News & Insights
You sign your commercial lease, you pay your rent and service charge, and you imagine that the landlord is going maintain the building and make sure everything is okay.
But there is nothing in the contract about the level of service the landlord should provide. Nothing about what happens if something breaks down, how quickly it will be repaired and what is an ‘acceptable’ level of maintenance.
There is nothing that gives commercial tenants any kind of protection or guarantees. Commercial property isn’t like any other industry.
If you book a holiday and there is a problem, there are certain protections in place to minimise the disruption or compensate you for the inconvenience.
Similarly, if you buy a new car and the air conditioning isn’t working, the dealership will want to fix it quickly to minimise any inconvenience.
Problems with a building can be detrimental to a tenant’s business. If the air conditioning doesn’t work properly, making the working conditions unpleasant, then staff might get fed up and leave.
Leases set out obligations, what you can do and what you can’t, but they don’t set out how quickly the air conditioning should be fixed or what level of air-conditioning is acceptable and what happens if it doesn’t meet certain standards.
Commercial leases have evolved over the decades but remain in the landlord’s favour. Tenants often rely on the goodwill of landlords to deliver a certain service level, and that can be driven by commercial incentives such as how easy the space is to let.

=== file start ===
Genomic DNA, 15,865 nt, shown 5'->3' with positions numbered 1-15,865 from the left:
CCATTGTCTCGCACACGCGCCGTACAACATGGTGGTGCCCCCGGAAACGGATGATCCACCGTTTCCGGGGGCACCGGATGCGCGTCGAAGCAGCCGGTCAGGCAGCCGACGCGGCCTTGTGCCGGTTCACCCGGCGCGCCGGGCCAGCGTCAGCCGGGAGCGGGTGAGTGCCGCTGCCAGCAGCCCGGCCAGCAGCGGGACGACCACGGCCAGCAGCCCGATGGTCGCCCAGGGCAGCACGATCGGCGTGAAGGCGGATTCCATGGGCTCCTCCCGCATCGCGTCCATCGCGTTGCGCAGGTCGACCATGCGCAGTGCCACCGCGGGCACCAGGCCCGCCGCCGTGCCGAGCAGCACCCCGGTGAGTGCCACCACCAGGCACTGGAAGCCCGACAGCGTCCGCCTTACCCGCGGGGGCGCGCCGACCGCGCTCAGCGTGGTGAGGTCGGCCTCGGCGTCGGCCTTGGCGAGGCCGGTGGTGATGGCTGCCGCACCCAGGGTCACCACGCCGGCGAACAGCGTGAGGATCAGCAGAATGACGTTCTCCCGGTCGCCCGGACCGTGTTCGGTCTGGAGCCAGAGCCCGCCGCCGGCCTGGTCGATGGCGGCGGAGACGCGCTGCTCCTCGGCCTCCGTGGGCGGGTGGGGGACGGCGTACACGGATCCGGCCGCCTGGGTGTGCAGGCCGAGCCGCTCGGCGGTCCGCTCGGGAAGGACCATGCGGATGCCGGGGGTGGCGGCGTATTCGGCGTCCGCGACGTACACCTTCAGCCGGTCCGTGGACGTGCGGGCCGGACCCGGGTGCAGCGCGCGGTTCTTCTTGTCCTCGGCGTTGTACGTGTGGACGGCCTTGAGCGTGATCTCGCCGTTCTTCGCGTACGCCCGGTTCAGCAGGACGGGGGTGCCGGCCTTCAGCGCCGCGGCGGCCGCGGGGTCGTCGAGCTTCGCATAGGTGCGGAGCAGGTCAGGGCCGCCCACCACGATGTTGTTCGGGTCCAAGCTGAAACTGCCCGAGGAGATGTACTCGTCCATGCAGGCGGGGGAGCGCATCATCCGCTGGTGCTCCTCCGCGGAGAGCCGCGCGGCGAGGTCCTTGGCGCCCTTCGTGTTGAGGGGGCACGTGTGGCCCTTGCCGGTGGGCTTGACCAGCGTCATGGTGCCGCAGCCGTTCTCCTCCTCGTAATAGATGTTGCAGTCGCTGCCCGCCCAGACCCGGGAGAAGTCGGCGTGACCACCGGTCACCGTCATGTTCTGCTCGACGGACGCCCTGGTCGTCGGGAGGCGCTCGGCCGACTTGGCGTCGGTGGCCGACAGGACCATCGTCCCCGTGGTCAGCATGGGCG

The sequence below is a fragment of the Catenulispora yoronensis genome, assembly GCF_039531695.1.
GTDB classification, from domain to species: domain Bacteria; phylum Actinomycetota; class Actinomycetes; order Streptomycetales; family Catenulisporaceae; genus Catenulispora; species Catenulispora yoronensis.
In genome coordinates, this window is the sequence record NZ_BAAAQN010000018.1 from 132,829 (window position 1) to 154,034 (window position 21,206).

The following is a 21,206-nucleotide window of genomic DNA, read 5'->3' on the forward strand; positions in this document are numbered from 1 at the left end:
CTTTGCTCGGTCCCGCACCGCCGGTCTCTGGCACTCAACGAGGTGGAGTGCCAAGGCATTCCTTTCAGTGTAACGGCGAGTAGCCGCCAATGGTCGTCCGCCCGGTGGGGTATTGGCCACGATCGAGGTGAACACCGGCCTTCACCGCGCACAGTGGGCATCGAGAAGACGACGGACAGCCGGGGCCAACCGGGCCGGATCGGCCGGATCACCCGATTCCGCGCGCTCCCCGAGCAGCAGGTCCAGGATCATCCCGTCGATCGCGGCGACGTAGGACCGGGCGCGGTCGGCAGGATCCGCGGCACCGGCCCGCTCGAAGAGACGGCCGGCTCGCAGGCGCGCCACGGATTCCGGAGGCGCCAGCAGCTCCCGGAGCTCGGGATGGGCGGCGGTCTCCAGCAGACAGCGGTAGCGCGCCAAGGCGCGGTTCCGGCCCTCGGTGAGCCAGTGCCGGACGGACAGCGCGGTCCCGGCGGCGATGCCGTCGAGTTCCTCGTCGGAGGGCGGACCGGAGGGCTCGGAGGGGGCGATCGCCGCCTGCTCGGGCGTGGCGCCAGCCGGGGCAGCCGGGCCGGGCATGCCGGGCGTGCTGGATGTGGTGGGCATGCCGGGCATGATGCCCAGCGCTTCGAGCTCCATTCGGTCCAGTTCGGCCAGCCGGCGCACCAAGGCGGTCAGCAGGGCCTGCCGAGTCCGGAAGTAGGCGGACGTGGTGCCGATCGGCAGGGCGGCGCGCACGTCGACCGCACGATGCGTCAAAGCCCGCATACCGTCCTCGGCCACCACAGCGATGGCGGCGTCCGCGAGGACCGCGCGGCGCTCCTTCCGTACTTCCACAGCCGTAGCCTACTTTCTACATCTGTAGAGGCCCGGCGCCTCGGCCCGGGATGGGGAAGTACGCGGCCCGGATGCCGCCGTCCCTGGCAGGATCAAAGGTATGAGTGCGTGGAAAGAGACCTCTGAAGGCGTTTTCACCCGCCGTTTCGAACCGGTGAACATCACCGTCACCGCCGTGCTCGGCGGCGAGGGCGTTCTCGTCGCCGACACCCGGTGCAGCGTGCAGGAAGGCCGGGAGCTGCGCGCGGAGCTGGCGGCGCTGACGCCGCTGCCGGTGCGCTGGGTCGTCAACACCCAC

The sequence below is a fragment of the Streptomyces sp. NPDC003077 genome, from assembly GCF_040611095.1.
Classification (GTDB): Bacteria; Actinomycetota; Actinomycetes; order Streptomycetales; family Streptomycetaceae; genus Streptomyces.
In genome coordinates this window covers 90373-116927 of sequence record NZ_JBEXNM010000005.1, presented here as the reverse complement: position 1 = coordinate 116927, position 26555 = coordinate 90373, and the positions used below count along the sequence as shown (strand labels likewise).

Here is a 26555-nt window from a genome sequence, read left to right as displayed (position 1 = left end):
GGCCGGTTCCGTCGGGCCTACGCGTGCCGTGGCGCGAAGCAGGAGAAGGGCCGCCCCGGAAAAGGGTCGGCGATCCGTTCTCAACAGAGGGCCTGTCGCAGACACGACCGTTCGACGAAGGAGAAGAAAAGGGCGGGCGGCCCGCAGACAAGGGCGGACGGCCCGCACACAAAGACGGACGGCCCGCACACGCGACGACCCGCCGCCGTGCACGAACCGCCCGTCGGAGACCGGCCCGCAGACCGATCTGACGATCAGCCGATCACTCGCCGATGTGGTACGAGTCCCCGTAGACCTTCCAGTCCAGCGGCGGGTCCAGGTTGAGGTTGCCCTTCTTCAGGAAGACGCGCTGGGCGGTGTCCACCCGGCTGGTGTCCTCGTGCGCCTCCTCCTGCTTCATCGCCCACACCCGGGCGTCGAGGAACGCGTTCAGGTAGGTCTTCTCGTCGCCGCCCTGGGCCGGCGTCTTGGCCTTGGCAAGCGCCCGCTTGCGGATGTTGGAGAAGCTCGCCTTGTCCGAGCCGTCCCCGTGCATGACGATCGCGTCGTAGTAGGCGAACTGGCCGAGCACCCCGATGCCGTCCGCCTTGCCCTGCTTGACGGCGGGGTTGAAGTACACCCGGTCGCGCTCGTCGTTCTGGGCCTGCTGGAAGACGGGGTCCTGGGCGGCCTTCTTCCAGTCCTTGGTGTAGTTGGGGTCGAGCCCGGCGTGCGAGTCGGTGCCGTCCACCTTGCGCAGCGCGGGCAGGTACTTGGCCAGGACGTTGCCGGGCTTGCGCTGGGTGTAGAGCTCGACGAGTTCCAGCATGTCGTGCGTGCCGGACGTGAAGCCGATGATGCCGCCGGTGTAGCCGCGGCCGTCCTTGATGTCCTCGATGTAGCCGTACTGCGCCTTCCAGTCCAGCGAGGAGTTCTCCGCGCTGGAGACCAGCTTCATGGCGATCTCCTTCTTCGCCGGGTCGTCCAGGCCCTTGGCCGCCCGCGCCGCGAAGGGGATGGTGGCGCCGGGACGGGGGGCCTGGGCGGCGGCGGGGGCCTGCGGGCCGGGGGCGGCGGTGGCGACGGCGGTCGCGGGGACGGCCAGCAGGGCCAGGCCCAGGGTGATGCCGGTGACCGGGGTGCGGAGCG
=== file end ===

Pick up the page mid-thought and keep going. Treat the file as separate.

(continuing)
Now it isn’t completely one-sided. There are rogue tenants as well as rogue landlords, and a lot of the clauses in leases are put there, no doubt, from bitter experience. But it should be quid pro quo. If the tenant is fulfilling their obligations and occupying the space in a professional and responsible manner, then their landlord should behave accordingly.
Leases need a reciprocal document that sets out the level of service that will be provided for commercial tenants in terms that clearly define what is ‘acceptable’. Currently, if there is a disagreement between a landlord and tenant about what is ‘acceptable’, it can end up in a costly and time-consuming court case.
A survey commissioned by the CTA found that 47% of commercial tenant felt their interests weren’t represented in the commercial property market, and 45% felt their landlords did not care or take an interest in their business.
We need to redress the balance and make leases work fairly for landlords and tenants.